St Laurent - Blue Grey
Dimensions: de Gournay wallpapers are produced as panels in any height up to 4.3m. Total panel length is 0.60 more than the chosen design height when ordering via the straight run method and 0.30m more than your wall height when ordering via the tailored method. These wallpapers are 0.915m wide after trimming except where marked. Customisation of design elements, colourways and panel heights are fully available though subject to additional charge.
Details: One of the most visually dense Chinoiserie designs within the collection, de Gournay’s ‘St. Laurent’ portrays an oriental garden in riotous bloom, a scene that would
St Laurent - Blue Grey
Inspired by an impressive set of antique panels belonging to acclaimed fashion designer Yves Saint Laurent, de Gournay’s interpretation maintains the full drama and grand scale of the original panels, distinct for their finely worked renderings of elaborate Peacocks and Doves amidst flowering bushes of Peony, Finger Citron, Prunus, Camelia and Chrysanthemum, flowers the era would have considered highly exotic outside of China.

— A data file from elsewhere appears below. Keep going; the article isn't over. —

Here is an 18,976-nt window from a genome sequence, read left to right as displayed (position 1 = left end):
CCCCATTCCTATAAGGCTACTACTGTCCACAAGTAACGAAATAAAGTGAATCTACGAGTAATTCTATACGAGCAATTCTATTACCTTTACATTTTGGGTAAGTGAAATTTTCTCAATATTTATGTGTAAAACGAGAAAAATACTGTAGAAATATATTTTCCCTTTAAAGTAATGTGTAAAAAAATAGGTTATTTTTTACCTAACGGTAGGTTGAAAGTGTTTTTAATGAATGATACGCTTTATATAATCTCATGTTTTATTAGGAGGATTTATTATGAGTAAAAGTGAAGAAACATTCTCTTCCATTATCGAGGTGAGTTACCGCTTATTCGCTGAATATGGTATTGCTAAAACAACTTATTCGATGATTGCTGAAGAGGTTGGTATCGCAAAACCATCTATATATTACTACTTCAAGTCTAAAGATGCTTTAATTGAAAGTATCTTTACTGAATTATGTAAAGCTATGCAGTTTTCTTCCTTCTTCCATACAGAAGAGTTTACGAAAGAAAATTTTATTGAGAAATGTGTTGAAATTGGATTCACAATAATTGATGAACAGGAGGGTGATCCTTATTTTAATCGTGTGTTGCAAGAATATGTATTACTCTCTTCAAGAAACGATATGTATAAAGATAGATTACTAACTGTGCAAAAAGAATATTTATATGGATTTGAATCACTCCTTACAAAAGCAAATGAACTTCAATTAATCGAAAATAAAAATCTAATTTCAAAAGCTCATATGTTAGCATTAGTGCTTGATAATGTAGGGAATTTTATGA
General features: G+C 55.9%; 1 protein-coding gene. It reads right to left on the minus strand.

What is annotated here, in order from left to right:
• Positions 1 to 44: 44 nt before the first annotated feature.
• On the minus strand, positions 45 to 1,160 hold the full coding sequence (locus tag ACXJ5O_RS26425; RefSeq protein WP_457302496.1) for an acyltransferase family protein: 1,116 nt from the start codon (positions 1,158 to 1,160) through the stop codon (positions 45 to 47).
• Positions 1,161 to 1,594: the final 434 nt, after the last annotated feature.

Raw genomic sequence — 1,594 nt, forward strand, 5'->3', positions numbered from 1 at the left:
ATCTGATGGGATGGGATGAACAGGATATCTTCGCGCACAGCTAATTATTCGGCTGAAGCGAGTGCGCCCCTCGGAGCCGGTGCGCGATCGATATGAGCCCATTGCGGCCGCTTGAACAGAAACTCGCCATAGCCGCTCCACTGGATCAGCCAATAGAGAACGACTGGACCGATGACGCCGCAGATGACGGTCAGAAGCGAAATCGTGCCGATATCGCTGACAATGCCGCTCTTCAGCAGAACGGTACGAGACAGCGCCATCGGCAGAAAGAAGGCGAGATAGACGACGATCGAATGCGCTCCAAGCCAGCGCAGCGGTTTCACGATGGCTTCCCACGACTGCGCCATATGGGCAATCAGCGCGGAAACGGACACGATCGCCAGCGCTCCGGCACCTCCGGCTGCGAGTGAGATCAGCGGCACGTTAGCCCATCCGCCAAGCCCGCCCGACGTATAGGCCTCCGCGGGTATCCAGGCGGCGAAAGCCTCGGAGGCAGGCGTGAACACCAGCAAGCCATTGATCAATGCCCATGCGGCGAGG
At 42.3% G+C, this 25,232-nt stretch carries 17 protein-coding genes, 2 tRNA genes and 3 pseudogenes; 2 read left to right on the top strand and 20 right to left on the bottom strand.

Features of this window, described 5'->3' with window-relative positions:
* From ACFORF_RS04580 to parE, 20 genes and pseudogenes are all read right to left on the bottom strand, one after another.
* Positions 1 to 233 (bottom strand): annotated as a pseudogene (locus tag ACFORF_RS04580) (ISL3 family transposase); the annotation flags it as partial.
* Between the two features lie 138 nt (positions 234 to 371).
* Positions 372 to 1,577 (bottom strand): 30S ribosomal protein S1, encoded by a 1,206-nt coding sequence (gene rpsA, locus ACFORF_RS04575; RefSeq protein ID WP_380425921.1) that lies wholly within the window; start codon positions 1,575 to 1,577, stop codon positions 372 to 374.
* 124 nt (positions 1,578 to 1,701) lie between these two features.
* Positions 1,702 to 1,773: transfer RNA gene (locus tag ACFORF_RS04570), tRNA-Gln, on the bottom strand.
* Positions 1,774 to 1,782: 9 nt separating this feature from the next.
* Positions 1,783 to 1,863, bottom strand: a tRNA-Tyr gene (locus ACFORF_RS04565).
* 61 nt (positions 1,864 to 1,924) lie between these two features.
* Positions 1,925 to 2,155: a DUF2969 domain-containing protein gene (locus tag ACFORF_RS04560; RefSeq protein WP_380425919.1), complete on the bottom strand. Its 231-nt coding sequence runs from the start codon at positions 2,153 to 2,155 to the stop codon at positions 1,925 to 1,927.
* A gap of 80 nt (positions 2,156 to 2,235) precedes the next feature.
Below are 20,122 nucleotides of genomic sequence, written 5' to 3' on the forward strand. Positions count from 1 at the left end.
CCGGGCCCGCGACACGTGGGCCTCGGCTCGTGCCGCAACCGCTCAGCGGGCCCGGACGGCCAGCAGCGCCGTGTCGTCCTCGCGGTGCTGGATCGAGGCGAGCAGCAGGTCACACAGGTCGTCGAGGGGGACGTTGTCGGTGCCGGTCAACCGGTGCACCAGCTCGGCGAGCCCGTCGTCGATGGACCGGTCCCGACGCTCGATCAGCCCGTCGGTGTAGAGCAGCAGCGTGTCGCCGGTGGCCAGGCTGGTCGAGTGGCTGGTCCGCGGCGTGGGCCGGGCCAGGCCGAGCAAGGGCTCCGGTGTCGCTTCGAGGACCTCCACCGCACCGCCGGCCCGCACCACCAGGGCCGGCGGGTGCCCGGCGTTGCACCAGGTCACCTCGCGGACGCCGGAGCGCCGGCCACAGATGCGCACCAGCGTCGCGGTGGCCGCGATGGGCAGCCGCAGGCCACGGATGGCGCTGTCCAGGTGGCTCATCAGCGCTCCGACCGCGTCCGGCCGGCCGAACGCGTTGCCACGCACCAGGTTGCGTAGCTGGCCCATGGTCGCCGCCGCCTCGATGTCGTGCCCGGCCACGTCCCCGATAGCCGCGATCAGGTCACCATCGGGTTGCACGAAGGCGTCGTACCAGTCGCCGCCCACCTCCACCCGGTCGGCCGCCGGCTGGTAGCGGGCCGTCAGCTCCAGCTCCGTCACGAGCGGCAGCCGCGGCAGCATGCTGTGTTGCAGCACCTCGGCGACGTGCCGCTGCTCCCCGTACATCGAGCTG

Installed within the Paris apartment of St. Laurent and his partner Pierre Bergé, the set had an illustrious heritage. Purchased from the wealthy fine art philanthropists Jayne and Charles Wrightsman, the wallpaper is believed to be the very same depicted in Cecil Beaton’s famed watercolour portrait of Harrison and Mona Williams (later Mona Bismarck) in their Palm Beach home. They had themselves bought the set in the 1930’s from Syrie Maugham, one of the most popular interior decorators of the early 20th century ‘Beau Monde’.
St. Laurent makes detailed botanical studies of the various flora and birdlife that fill its flourishing branches, in design colours painted to imitate the faded beauty of the paper as it appears today. Further referencing its historic provenance, the dimensions are wider than the majority of our Chinoiserie motifs, with panels of 1220 mm, rather than the standard 915 mm width.
Installation 1: Photography by Brad Knipstein
Installation 2: Photography by Natalie Dinham
Installation 3: Photography by Mariam Medvedeva
Installation 4: Photography by Johan Sellen
Installation 5: Interior design by Greg Natale. Photography by Anson Smart